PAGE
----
"I understand and share the anger by the Australian cricket family. This is a serious issue that needs to be dealt with properly and with due diligence."
Will Warner regret past comments?
In 2016, South Africa skipper Faf du Plessis was fined 100% of his match fee but avoided a ban for ball-tampering in their series against Australia.
Television footage appeared to show the 33-year-old licking his finger and shining the ball while eating a sweet.
Responding to the incident, Warner had said: "From an Australian cricket perspective, we hold our heads high. I would be very disappointed if one of our players did that.
"For us it is about controlling what we can do. The rules are in place for a reason, so if you are not going to use them, why bother having them?
"We the players know the guidelines so if you are going to overstep the mark, you will get fined and must be prepared to miss Test matches too."
Analysis - 'I'll be surprised if Warner plays for Australia again'
Jim Maxwell, ABC commentator on BBC Radio 5 live
It was such a blatant, brazen, pre-meditated act, what else was it other than cheating? We need to know pretty soon what these sanctions are.
Having travelled on the team plane from Cape Town, I was in one of those awkward situations where I wanted to say something to Steve Smith but whatever I said, it wasn't going to go the right way.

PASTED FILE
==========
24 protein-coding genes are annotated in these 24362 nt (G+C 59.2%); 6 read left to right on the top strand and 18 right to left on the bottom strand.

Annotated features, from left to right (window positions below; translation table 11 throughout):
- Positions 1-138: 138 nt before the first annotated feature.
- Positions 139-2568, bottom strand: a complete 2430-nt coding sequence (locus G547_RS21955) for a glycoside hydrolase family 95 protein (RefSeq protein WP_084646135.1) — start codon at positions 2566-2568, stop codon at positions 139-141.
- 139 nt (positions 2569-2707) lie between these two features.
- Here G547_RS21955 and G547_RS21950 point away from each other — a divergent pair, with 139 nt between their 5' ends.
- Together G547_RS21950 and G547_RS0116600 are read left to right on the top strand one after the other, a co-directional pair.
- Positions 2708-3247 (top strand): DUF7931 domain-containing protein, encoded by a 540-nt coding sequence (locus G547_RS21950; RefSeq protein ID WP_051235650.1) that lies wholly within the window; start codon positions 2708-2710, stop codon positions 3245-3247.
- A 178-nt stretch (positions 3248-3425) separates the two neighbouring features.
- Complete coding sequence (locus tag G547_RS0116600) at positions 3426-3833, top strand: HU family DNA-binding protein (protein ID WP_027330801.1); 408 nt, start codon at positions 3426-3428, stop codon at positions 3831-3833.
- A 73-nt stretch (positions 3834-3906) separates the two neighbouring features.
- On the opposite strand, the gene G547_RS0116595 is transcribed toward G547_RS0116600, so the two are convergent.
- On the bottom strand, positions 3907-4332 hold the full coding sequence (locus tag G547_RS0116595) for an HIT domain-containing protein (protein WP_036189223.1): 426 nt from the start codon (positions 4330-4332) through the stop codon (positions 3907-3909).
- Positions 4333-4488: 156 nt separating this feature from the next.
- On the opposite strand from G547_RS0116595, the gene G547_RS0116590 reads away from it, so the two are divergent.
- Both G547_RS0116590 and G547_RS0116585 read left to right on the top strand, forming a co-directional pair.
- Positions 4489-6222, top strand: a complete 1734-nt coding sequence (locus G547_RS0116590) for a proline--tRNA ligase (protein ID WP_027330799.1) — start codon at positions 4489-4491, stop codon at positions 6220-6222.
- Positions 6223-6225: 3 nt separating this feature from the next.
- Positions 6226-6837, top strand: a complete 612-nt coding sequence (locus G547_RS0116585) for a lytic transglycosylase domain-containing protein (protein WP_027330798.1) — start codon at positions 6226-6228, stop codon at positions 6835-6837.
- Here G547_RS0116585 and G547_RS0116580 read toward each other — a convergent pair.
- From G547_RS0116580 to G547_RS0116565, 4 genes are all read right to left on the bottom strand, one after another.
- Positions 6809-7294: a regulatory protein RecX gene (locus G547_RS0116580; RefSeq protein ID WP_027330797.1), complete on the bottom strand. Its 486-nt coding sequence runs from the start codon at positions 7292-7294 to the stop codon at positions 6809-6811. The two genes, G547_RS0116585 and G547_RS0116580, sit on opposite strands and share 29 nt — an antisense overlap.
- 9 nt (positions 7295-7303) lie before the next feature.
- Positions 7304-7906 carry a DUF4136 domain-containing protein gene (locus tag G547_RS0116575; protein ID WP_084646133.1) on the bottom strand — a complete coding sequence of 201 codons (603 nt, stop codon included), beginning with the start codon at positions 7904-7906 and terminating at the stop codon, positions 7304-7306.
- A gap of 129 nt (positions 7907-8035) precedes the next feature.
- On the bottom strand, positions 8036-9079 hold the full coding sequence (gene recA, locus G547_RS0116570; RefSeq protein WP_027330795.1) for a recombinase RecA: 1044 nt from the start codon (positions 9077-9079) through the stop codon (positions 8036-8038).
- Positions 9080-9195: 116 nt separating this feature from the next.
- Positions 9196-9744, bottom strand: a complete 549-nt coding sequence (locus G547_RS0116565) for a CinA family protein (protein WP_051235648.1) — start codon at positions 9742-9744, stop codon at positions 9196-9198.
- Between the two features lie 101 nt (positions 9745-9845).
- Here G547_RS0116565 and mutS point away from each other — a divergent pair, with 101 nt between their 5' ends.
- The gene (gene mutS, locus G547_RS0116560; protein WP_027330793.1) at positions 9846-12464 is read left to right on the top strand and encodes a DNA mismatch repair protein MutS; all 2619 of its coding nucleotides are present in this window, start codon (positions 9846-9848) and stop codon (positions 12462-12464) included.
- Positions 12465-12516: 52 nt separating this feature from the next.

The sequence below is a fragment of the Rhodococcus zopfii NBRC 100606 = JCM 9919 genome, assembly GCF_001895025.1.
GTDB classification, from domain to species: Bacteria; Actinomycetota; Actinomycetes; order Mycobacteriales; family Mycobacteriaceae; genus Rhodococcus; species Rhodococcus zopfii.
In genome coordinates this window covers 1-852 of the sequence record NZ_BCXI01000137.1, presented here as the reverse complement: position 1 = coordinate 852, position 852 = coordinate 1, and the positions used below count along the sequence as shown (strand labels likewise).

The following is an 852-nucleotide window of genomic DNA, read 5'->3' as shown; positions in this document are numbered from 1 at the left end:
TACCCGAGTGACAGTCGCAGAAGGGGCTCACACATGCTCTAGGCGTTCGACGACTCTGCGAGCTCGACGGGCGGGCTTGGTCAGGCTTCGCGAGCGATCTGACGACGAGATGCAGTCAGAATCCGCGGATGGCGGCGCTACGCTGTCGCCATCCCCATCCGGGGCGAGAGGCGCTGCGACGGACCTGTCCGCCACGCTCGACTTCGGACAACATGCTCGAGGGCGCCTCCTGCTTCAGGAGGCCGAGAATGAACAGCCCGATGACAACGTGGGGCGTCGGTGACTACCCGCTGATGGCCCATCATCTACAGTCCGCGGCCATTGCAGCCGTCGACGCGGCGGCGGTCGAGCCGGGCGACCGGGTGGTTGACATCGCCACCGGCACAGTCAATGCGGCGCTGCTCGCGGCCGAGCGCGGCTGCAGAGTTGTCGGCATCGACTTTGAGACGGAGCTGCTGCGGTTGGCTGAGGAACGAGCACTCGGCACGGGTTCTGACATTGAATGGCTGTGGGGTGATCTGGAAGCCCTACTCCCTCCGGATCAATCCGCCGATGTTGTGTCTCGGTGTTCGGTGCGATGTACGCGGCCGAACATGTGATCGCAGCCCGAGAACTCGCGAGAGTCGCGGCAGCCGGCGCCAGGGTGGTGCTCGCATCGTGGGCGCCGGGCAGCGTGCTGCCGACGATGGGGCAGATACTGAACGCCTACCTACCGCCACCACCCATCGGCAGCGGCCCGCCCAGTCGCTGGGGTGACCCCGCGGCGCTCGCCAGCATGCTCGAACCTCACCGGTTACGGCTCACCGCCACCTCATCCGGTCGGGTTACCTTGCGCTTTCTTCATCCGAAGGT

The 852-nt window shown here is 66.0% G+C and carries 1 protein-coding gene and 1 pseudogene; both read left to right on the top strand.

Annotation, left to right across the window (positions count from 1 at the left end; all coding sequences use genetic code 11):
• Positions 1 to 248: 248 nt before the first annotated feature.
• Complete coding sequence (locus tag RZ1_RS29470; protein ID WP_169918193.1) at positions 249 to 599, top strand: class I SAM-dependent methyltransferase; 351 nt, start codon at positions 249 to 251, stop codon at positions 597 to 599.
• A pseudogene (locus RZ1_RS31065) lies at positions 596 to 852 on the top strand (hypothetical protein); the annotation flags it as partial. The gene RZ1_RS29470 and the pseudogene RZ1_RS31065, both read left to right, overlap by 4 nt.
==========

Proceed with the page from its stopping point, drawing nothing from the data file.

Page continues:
I did say something and then he turned his head away so I had to go and speak to the security.
I told him to tell Steve that there is a tomorrow, and you should have been more vigilant in what was happening on the field.
Warner's the one who really should wear most of this, and I'll be very surprised if he plays for Australia again.
He's clearly been ostracised by the rest of the players, I could see that in the body language on the plane, so I think he's pretty close to persona non grata from here on.
My understanding of the conversation is that it went like this. They were about to go out after lunch, and Smith saw Bancroft and Warner in collusion.
He said "what are you blokes doing? I don't want to know what you're doing", and then he went out onto the field.
Unfortunately, he didn't realise exactly how dire the act they were about to perpetrate on the field was. The cameras got them and Smith is going to cop a ban.
What has happened?
In a news conference, Bancroft says he has been charged with attempting to change the condition of the ball.
Smith says the team's "leadership group" had spoken about it and "thought it was a way to get an advantage". He describes it as a "big mistake" but adds he will not stand down as captain.
Smith is banned for one match and fined his entire match fee by the ICC. Bancroft is fined 75% of his match fee and gets three demerit points.
Australia lose 10 wickets in the final session of day four to lose the third Test in Cape Town by 322 runs.
Smith steps down as captain of Rajasthan Royals so the team can prepare for the IPL "without the ongoing distractions".
Smith, Warner and Bancroft sent home, but Lehmann not involved in the controversy and will remain in his post.
More reaction from the world of cricket
Former England captain Michael Vaughan: Sounds to me like Mr QC & Mr Lawyer have got involved because of the lengths of the bans........
The Sun's John Etheridge: Lehmann so fortunate to survive. Even if the walkie-talkie business was innocent and he knew nothing of the ball-tampering, he has overseen and indeed encouraged the team culture.